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Category: Software hacking
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After careful consideration I've decided that stratus are shitty clouds. They're grey and amorphous, can be low-flying, and are aesthetically unpleasing. In a not-unrelated vein I am pondering a thing that might serve as an IOT-friendly key:value datastore.

High-level requirements / goals:

  1. Easy to add to existing code. Minimal boilerplate, minimal RAM/CPU overhead.
  2. reasonably secure; an endpoint (IOT device) should be reasonably confident that it's getting unmolested data
    1. note that this shouldn't protect against MITM or anything sophisticated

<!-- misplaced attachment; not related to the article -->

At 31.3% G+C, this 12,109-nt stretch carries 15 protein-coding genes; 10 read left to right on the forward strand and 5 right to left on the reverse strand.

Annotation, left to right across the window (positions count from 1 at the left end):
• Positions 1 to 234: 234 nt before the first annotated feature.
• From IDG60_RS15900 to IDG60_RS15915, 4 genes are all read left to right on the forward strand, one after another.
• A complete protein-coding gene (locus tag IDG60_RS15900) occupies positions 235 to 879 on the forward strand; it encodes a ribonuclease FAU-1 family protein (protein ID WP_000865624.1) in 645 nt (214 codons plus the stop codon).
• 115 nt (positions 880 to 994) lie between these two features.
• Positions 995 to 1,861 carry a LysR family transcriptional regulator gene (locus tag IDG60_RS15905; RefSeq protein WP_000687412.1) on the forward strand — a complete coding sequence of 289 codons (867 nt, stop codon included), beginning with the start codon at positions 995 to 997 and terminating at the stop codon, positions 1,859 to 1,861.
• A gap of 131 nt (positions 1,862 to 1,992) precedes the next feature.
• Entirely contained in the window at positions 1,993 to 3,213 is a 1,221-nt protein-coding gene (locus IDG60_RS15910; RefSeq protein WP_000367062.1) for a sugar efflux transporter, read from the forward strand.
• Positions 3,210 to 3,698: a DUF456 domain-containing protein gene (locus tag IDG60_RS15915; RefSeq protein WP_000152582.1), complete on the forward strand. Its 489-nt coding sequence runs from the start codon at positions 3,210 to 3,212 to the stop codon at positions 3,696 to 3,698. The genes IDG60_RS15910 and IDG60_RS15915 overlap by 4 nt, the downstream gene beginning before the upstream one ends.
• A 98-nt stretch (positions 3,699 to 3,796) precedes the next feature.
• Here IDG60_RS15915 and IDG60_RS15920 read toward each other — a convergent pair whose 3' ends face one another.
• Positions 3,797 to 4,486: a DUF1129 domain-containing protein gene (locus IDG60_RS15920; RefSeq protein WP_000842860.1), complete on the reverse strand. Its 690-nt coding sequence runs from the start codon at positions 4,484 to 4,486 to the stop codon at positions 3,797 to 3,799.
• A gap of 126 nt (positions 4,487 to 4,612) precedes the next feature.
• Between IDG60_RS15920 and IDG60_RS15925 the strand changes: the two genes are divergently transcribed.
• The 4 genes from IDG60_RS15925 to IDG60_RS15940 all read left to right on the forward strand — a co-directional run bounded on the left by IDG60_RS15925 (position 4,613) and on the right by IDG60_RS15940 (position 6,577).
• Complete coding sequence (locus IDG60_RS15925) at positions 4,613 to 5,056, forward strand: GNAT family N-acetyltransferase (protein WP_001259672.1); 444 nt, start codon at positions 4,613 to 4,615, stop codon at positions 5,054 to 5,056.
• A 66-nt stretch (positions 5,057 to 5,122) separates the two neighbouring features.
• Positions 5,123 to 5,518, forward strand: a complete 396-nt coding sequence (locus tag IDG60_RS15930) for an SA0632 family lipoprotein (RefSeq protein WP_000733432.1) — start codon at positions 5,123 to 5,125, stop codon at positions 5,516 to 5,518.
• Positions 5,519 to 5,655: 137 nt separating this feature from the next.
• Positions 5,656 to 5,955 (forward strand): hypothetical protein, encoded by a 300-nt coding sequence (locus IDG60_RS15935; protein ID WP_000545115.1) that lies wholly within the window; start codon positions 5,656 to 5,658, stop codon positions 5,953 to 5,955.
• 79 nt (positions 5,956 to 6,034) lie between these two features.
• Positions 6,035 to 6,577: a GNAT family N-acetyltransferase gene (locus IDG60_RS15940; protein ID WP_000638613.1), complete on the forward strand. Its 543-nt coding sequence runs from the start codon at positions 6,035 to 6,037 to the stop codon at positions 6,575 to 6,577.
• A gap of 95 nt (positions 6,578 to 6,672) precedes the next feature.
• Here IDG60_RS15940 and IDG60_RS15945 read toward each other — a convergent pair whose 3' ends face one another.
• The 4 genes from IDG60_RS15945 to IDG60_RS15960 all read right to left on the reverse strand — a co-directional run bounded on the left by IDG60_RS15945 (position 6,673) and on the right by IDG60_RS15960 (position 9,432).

2. note also that you shouldn't use this for anything important like heart monitors
  3. dead-ass simple. IOT devices suck and have limited CPU/RAM/connectivity resources
    1. unfortunately this pretty much eliminates active crypto
    2. hard-coded & configurable API keys would be just fine tho
    3. shared-secret check bits might work ok (actually they'd be great with a decent hashing algo)
  4. massively tolerant of failure
  5. self-configurable / zero bootstrap

So here's a starting place, read-only:

If done correctly one could debug production device(s), ship them, disable debugging, and later re-enable it -- without requiring a code push / OTA.

#include "stratus.h"
Stratus stratus("http://austindavid.com:80/df/df.txt", "secret key");
...
setup () {
// networking setup happens
stratus.update();
}

loop() {
static int variable = 1;
EVERY_N_SECONDS(stratus.get("refresh interval", 300)) {
stratus.update();
variable = stratus.get("variable", variable);
}
}

Doing a little better (potential TODO):